How to Answer Tough Technology Interview Questions
Nick Castiglia | Resource Development Manager
Walking into any job interview is nerve-wracking. Knowing how to answer the tough technology interview questions in an interview in ways that are both honest and powerful helps you impress the interviewer and securely land the job. It all comes down to being prepared and going into the interview expecting the unexpected.
While there are definitely some questions you’ll hear again and again, it’s most certainly in your best interest to prepare for answering tough technology interview questions.
Getting Prepared for the Interview
This may seem like a rudimentary task – but it is one of the most important to never over-look. You never know walking into an interview what types of technology interview questions may be asked. The night before the interview, make sure to do basic research on the company to get a feel for what they do. Nothing is worse than when candidates go to an interview and can’t even speak to what the company does, which happens more often than you’d think. Also, knowing who you are interviewing with is crucial. Take a few minutes to do some basic research on the interviewer. By glancing at their LinkedIn, you can get a better understanding of their background, companies they previously worked for, as well as any potential professional connections. (You never know – you might have even attended the same college!)
Another important aspect of getting prepared is making sure to come to the interview with a few questions for the interviewer. This not only proves your interest in the company and the opportunity, but it is also a great way to get answers to some of the questions you might have.
Formulating Specific Scenarios
Although there are many ways to prepare for an interview – one of the most important strategies to practice is to pick 2 or 3 specific scenarios that relate to the position you are applying for. For example, if you are applying to a Project Manager position and one of the technology interview questions you create as a scenario is “When was a time that a budget for a project did not go as planned?”. Now inherently, you don’t want to talk negatively about yourself, but – honesty is the best policy. What are some of the scenarios you think an interviewer would ask? What are some of the ones you have been asked in the past? Where have you had challenges answering a question?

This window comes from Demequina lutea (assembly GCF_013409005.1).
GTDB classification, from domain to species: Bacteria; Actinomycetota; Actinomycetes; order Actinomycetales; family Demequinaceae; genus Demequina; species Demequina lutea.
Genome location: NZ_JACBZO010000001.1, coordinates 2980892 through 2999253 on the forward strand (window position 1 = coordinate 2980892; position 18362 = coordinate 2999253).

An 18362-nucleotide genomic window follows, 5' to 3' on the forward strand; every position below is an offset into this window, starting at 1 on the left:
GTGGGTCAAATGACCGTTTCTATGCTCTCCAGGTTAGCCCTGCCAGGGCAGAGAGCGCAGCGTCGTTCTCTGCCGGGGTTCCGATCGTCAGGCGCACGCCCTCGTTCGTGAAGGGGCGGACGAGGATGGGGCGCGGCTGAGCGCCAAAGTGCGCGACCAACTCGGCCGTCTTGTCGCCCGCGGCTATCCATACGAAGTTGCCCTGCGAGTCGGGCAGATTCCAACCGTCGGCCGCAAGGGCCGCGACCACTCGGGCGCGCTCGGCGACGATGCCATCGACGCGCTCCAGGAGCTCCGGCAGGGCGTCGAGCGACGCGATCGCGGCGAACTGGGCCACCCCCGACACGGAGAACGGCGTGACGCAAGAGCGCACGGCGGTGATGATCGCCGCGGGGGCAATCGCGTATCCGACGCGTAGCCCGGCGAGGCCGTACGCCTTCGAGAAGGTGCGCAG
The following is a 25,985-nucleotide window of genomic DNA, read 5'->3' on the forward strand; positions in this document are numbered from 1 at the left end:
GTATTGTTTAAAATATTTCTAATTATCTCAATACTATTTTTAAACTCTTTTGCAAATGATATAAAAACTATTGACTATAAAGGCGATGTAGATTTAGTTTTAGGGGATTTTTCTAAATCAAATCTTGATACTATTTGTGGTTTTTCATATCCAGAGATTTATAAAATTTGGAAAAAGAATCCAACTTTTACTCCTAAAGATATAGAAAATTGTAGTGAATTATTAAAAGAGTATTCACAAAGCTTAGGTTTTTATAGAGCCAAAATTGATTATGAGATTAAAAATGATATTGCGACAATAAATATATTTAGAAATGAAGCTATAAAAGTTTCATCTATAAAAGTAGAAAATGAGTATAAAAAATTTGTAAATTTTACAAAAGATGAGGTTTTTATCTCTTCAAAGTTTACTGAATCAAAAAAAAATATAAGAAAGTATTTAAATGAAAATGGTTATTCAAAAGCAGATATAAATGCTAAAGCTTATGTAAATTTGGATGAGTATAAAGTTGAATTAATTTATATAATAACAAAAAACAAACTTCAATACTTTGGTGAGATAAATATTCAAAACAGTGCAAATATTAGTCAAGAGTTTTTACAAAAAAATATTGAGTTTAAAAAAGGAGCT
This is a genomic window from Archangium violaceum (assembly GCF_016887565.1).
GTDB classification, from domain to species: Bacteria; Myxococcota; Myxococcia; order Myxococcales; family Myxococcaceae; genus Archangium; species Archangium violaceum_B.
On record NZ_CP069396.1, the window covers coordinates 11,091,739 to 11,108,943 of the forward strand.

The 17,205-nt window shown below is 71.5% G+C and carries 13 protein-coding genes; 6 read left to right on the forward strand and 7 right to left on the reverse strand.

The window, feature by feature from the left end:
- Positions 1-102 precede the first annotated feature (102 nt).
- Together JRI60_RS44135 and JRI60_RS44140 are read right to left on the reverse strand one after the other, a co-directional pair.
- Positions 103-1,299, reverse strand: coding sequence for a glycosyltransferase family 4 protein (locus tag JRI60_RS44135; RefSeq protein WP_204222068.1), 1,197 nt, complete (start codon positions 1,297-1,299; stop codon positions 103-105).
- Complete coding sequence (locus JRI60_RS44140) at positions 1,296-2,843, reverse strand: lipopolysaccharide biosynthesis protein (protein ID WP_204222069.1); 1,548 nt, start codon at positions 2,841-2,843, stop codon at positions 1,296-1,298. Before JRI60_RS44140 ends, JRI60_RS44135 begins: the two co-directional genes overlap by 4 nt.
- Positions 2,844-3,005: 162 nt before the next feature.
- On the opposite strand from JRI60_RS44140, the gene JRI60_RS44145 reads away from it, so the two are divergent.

Sometimes you may have to change the scenarios you have formulated based off of what is being asked. But having 2 or 3 scenarios readily available in your head eases your thoughts when tough questions are being asked regarding past project management work, budgeting dilemmas, etc.
The STAR Method
The STAR method is something we love here at Genuent. We make sure all of our candidates are well versed in the STAR method since technology (situational-based) interview questions are tough questions to answer. It is also extremely helpful during those tough situational based questions that are asked many times during a technology interview.
These are the step-by-step instruction on how to answer situational-based interview questions following the STAR method:
Situation: Describe the situation that you were in or the task that you needed to accomplish. You must describe a specific event or situation, not a generalized description of what you have done in the past.
Task: What goal were you working toward?
Action: Describe the actions you took to address the situation with an appropriate amount of detail and keep the focus on YOU.
Result: Describe the outcome of your actions and don’t be shy about taking credit for your behavior. What happened? How did the project end? What did you accomplish? What did you learn? During this final step – Your answer can contain both positive and negative results, just make sure to focus on how you took action and learned from the negative results. This shows the initiative you took in order to make the end result right.
Being Aware of the Interview Environment
Once in the interview room, it is always important to get a feeling of the environment as well as the audience who is accompanying the environment you are in. If you get a sense that the person interviewing you is extremely “bubbly” then feel free to answer the interview questions with enthusiasm. If you are getting the feeling that the hiring manager is being short – it is always best to have short, precise, and detailed answers.
Answering tough interview questions is never an easy task, but by following these simple tasks and learning the STAR Method for those tough situational-based questions – you’ll be an interview expert in no time.